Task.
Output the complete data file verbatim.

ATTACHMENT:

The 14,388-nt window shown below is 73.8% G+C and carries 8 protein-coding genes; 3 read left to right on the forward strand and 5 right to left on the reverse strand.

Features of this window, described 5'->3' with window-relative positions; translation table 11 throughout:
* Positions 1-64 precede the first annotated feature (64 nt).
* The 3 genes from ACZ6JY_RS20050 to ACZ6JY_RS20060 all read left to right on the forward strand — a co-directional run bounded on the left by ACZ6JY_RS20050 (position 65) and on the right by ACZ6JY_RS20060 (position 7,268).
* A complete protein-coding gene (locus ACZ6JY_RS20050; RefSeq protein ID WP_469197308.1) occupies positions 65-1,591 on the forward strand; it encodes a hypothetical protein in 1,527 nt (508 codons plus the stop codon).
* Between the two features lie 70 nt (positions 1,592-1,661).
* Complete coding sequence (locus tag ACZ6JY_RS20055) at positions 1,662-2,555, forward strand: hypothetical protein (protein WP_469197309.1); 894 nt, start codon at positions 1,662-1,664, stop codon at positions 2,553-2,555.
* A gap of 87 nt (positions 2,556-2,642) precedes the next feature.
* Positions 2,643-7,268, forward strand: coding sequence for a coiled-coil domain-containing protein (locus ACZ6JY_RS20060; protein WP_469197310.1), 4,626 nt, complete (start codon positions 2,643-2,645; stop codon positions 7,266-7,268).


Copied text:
The 14,388-nt window shown below is 73.8% G+C and carries 8 protein-coding genes; 3 read left to right on the forward strand and 5 right to left on the reverse strand.

Features of this window, described 5'->3' with window-relative positions; translation table 11 throughout:
* Positions 1-64 precede the first annotated feature (64 nt).
* The 3 genes from ACZ6JY_RS20050 to ACZ6JY_RS20060 all read left to right on the forward strand — a co-directional run bounded on the left by ACZ6JY_RS20050 (position 65) and on the right by ACZ6JY_RS20060 (position 7,268).
* A complete protein-coding gene (locus ACZ6JY_RS20050; RefSeq protein ID WP_469197308.1) occupies positions 65-1,591 on the forward strand; it encodes a hypothetical protein in 1,527 nt (508 codons plus the stop codon).
* Between the two features lie 70 nt (positions 1,592-1,661).
* Complete coding sequence (locus tag ACZ6JY_RS20055) at positions 1,662-2,555, forward strand: hypothetical protein (protein WP_469197309.1); 894 nt, start codon at positions 1,662-1,664, stop codon at positions 2,553-2,555.
* A gap of 87 nt (positions 2,556-2,642) precedes the next feature.
* Positions 2,643-7,268, forward strand: coding sequence for a coiled-coil domain-containing protein (locus ACZ6JY_RS20060; protein WP_469197310.1), 4,626 nt, complete (start codon positions 2,643-2,645; stop codon positions 7,266-7,268).